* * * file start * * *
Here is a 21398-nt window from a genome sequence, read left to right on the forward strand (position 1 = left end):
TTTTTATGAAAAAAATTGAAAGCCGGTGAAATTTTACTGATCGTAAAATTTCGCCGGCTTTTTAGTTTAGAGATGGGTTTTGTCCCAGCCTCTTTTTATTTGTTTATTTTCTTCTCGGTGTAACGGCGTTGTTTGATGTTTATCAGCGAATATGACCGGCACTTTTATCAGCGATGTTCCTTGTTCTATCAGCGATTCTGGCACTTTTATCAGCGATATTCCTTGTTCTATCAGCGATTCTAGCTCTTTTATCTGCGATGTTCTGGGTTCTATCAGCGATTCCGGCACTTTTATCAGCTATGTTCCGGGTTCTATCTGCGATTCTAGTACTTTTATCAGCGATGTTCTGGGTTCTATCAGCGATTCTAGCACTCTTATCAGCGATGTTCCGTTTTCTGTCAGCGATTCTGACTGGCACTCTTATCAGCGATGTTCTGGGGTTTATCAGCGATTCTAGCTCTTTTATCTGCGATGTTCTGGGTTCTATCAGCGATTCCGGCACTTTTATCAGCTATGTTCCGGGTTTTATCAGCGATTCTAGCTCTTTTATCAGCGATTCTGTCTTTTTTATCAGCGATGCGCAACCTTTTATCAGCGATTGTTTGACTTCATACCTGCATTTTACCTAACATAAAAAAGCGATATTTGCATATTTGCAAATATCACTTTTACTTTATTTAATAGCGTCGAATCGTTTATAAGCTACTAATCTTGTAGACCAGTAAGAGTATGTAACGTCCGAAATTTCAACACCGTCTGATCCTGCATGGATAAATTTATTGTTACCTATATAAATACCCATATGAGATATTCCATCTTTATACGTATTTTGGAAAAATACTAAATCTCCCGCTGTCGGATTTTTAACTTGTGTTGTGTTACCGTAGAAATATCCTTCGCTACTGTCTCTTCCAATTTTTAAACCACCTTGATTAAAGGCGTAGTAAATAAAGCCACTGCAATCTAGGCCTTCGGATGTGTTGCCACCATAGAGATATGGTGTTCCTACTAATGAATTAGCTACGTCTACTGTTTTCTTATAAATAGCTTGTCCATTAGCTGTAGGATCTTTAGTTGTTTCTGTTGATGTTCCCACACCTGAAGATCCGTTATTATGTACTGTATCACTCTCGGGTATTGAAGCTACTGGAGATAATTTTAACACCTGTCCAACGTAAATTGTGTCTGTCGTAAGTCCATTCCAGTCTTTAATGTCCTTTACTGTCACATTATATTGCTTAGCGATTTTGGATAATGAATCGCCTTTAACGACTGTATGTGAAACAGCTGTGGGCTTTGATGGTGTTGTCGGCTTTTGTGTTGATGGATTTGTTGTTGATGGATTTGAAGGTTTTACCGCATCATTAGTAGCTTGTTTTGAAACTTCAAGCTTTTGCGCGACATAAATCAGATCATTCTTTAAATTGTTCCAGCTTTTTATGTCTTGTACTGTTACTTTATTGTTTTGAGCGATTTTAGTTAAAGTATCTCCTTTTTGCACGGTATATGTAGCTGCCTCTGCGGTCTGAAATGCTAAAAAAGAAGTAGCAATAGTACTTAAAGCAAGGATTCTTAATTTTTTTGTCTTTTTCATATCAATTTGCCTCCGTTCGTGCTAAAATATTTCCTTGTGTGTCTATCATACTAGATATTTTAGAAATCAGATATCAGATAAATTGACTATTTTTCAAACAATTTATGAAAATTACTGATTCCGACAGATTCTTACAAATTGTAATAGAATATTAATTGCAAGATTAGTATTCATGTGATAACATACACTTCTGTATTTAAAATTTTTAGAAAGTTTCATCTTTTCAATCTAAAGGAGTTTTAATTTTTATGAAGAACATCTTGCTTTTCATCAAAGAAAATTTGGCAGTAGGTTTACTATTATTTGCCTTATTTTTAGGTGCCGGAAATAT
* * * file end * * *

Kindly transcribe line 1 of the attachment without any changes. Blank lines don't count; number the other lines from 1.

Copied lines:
Here is a 21398-nt window from a genome sequence, read left to right on the forward strand (position 1 = left end):